So doesn't the abandonment of animal testing qualify as progress?
Animal experiments are used not only to determine the dose, the relationship of dose to effect, and the therapeutic range of pharmaceuticals, but also to determine pharmacokinetics and toxicity. If animal experiments are done away with, toxicity will only become apparent in humans, and more people will consequently be harmed by death or crippling in the trials in humans.
Yet Science claims in the aforementioned article that it is possible to avoid animal experiments by using computer models and what are known as organ simulation chips, in which cell cultures or clusters of cells (so-called micro-organs) are embedded in silicone apparatuses whereby they are supplied with nutrients and oxygen through artificial capillaries, and are thus supposedly even better at determining pharmacological parameters.
This is flat-out wrong. Currently existing methods are not capable of adequately and synoptically reproducing the complex system of the mammalian organism. Here, "adequate" means capable of meeting the requirements for the emulation—in this case, the transferability of the pharmacological results to the situation in the animal—and "synoptic" (literally meaning "whole view") refers to the comprehensiveness of the model.
That is to say that neither the simulation in the computer nor the emulation in the organ model can tell us what pharmacokinetics and dynamics will look like in the organism. How could they?
We know far too little about the complex pharmacology in organisms to be able to represent it mathematically in computer models. The available models cover very small areas of pharmacology, and only with rough approximation. And how is a silicon apparatus with pseudo-capillaries and cells grown in vitro supposed to capture how drugs are distributed and how they will affect the thousands of different cell types and hundreds of organs or organ function areas that exist in the body? That is an impossibility.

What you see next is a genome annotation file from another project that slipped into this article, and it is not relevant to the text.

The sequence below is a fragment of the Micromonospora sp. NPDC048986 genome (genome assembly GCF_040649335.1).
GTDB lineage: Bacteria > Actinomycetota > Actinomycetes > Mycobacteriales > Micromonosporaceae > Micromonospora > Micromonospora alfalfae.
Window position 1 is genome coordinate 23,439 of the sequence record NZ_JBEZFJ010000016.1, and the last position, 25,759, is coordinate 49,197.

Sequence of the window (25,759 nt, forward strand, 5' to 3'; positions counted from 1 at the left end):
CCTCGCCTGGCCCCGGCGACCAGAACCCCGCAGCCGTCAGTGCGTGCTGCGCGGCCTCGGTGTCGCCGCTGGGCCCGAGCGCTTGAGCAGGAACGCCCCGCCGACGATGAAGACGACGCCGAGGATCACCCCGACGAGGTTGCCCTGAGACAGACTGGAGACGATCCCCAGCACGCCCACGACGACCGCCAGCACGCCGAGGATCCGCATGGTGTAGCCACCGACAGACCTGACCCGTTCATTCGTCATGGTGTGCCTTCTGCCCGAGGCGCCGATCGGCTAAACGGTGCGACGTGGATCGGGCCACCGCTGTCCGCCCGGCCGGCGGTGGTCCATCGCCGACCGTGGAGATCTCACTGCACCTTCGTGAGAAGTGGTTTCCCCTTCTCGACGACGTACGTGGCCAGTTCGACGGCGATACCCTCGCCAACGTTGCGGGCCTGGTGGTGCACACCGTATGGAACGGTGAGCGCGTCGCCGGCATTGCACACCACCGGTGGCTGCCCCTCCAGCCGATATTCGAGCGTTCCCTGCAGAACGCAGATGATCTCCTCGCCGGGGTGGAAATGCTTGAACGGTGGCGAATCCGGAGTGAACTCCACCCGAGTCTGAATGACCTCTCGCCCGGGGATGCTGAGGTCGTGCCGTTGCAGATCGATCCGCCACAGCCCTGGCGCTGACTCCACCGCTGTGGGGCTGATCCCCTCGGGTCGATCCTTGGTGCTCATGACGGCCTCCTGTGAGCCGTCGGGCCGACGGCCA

It is true that animal experiments are also only predictive for humans to a limited extent, especially because the mouse models [laboratory mice] that we use are highly overbred and genetically homogenised, so that their distance from human wild-type populations is significantly greater than that of real mice living in the wild. This is why toxic effects that have not been observed in animals will still crop up regularly in human trials.
The problem is not animal testing per se, but that the biopharma industry is dominated by testing and by the approval of agents that either show little to no clinical efficacy or are used in populations that could do without them (such as terminal cancer patients). Most of the agents that are approved as new drugs today started out in one of these groups.
If we dispensed with such pseudo-innovation and only sought to bring compounds into clinical practice that really do have a major clinical benefit, we could afford to test these drugs in monkeys, yielding results much more predictive for humans than tests in mice and rats are.